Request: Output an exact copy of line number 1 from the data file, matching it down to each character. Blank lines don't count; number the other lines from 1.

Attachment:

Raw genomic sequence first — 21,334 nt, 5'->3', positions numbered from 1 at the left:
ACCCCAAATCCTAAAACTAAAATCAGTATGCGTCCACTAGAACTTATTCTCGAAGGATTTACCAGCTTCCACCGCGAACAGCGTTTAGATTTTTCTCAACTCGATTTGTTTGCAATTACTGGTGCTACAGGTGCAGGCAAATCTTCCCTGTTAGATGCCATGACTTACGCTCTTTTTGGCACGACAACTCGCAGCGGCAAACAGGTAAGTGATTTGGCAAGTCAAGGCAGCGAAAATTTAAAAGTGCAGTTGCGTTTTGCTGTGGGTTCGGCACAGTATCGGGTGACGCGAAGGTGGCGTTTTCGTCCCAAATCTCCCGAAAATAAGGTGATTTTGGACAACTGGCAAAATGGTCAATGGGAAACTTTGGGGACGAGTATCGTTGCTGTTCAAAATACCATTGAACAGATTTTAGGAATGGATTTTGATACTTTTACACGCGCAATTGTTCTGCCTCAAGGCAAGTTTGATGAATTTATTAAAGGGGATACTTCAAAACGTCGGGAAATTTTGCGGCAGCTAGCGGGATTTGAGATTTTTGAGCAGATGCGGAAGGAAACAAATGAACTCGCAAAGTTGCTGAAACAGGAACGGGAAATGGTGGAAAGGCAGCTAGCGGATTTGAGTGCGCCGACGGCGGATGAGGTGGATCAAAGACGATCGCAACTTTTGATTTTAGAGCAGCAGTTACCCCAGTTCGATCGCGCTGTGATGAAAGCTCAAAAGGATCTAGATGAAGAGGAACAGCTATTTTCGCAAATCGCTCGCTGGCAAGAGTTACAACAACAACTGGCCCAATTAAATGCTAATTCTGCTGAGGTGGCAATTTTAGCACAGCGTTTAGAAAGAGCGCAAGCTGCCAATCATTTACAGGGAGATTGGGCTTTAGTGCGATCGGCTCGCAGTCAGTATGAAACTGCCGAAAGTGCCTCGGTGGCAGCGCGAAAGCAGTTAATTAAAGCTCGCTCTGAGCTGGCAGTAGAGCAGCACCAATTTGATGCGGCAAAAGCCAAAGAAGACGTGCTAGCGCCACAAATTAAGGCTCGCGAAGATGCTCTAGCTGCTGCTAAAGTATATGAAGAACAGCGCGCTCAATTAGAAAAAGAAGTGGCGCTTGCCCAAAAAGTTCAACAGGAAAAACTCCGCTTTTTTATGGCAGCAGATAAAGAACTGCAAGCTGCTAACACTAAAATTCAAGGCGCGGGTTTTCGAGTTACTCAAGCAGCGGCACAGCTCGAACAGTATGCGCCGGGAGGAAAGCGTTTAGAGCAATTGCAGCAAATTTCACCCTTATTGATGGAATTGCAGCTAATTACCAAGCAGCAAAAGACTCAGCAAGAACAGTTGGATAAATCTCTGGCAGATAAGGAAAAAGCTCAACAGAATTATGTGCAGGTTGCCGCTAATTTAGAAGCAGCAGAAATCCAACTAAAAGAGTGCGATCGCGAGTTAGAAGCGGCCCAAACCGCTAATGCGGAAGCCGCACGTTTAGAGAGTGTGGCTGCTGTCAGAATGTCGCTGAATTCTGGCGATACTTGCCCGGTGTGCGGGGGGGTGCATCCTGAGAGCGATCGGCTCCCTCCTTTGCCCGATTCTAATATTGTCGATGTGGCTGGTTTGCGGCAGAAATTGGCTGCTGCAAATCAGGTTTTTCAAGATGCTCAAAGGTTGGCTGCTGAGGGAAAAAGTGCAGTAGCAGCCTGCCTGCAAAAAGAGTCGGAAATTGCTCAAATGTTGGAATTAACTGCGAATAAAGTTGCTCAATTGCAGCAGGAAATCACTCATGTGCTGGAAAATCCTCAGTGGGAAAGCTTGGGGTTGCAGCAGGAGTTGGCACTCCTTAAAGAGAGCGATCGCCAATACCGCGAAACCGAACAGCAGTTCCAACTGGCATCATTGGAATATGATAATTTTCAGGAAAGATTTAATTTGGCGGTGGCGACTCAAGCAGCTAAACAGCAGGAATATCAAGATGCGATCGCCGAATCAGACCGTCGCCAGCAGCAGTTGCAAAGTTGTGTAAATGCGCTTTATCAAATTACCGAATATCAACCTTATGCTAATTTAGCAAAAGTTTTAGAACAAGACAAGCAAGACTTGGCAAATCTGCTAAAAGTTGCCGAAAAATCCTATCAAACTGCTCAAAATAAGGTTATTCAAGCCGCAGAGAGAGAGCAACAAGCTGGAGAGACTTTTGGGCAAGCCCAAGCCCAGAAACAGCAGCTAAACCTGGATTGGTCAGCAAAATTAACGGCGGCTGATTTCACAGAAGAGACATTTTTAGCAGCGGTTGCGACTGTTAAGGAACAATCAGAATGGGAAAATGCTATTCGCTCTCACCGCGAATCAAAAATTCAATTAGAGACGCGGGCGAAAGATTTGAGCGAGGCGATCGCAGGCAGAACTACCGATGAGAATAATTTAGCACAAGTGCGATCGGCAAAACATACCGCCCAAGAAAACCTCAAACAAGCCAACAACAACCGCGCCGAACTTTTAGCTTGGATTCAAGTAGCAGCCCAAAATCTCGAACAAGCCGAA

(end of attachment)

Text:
Raw genomic sequence first — 21,334 nt, 5'->3', positions numbered from 1 at the left: